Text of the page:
KABUL: The Taliban declined on Saturday to begin talks with the Afghan government’s new negotiating team in a setback to the US-brokered peace process for one of the world’s longest-running conflicts.
Taliban spokesman Zabihullah Mujahid said the militants could not talk to the 21-member team named on Thursday as it was not constituted taking into account all parties.
The team is headed by Masoom Stanekzai, an ex-security chief and supporter of President Ashraf Ghani, and includes politicians, former officials and representatives of civil society. Five members are women.
“In order to reach true and lasting peace, the aforementioned team must be agreed upon by all effective Afghan sides so that it can represent all sides,” said Mujahid.
The United States, which ousted the Taliban from power in 2001, signed a troop withdrawal deal with the group in February.
Abdullah Abdullah yet to confirm his support to team
But progress on moving to talks between the militants and the Afghan government has been delayed by a feud between Afghan politicians, and a disagreement between the Taliban and the government over prisoner release and a possible ceasefire.
Afghan ministry of peace affairs spokeswoman Najia Anwari said the Taliban’s stance was unjustified as the negotiating team was made after wide consultations among Afghan society.
Ghani’s political rival Abdullah Abdullah has not confirmed whether he will support the delegation, potentially important given his camp’s strong influence in the north and west.
Abdullah’s spokesman Fraidoon Khwazoon said that though the announced list was not final and there were “considerations that needed to be addressed”, it should not be rejected outright.
“All sides including the Taliban should try not to lose the available opportunity for peace, by making illogical excuses. The Taliban should not lose the current opportunity.”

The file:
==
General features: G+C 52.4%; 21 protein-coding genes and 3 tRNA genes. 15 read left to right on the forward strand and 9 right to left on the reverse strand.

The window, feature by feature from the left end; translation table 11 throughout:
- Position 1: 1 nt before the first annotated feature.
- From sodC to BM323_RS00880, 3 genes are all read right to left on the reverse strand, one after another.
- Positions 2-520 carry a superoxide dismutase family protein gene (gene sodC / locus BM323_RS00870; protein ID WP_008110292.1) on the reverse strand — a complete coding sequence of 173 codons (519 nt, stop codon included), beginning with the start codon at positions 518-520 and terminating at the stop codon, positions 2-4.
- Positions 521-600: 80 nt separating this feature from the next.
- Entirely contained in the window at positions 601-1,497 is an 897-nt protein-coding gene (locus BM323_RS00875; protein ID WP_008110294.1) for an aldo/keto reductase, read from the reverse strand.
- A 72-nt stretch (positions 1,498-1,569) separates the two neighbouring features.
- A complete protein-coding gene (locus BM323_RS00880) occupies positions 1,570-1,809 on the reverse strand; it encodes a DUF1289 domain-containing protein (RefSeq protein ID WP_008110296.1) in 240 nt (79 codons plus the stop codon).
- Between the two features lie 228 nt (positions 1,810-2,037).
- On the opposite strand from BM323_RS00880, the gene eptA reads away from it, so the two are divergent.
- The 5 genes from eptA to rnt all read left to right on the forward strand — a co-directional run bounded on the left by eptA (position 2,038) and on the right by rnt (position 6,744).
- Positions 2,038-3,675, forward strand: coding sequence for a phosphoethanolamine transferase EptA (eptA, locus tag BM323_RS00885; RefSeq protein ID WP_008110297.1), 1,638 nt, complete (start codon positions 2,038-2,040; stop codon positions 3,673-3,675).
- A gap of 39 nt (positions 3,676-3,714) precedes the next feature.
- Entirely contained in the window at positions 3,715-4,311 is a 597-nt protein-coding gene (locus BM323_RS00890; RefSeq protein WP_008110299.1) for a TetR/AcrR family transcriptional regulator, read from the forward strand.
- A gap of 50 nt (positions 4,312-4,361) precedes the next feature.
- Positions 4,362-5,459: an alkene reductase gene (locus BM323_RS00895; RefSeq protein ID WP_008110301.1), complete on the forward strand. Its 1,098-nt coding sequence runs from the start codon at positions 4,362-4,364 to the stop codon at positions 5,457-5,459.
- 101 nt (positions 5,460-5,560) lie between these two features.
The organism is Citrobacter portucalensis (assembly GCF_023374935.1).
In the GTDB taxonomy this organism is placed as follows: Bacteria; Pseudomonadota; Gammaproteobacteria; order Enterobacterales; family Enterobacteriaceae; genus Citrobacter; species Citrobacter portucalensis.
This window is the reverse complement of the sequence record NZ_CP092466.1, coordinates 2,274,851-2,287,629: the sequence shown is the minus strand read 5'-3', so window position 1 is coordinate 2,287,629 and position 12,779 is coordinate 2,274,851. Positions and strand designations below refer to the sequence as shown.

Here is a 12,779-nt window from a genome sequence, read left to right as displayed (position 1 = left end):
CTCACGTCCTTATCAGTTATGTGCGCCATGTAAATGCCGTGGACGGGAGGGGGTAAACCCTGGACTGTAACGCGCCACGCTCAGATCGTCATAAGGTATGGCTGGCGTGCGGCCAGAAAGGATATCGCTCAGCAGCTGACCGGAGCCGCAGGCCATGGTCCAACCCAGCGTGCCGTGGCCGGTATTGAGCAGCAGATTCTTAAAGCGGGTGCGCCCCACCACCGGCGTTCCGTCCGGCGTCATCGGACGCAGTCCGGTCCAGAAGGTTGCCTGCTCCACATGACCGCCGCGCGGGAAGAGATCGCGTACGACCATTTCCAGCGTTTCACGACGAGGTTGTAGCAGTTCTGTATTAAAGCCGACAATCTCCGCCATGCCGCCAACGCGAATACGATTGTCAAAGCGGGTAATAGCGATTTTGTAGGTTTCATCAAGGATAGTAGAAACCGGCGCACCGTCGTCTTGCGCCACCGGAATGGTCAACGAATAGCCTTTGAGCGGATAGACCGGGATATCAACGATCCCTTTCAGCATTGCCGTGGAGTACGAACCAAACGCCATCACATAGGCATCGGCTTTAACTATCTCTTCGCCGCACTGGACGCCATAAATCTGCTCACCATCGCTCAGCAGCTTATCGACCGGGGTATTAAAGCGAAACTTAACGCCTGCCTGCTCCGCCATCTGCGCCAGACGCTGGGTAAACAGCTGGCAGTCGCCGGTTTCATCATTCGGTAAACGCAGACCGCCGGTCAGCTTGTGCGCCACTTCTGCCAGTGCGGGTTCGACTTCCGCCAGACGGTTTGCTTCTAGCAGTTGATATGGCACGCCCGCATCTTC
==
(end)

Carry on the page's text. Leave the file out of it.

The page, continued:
The US Embassy did not immediately respond to requests for comment on Saturday.
US Secretary of State Mike Pompeo failed to mediate between Abdullah and Ghani to create an “inclusive” government during a visit to Kabul on Monday, and announced a $1 billion cut in US aid to Afghanistan, which he said could be reversed.
The US-Taliban deal signed last month was hailed as a way towards a full withdrawal of foreign soldiers from Afghanistan over the next 14 months, thus ending the 18-year-old war in the nation.
While the agreement created a path for the US to gradually pull out of its longest war, many expected talks between the Afghan sides to be much more complicated.
Months of speculation about when the deal would be signed, and what its contents would be, culminated in a plush conference room in the Qatari capital Doha, when Taliban political chief Mullah Abdul Ghani Baradar signed the accord along with US special envoy Zalmay Khalilzad.
The pair then shook hands, as people in the room shouted “Allahu Akbar” (God is greatest). Pompeo was on hand to witness the ceremony.
US Defence Secretary Mark Esper had said then that while the signing of the accord would be a good step, the road ahead would not be easy.
“This is a hopeful moment, but it is only the beginning. The road ahead will not be easy. Achieving lasting peace in Afghanistan will require patience and compromise among all parties,” Esper said.
The US said it is committed to reducing the number of its troops in Afghanistan to 8,600 — from the current 13,000 — within 135 days of signing the deal, and working with its allies to proportionally reduce the number of coalition forces in Afghanistan over that period, if the Taliban adhere to their commitments.
Published in Dawn, March 29th, 2020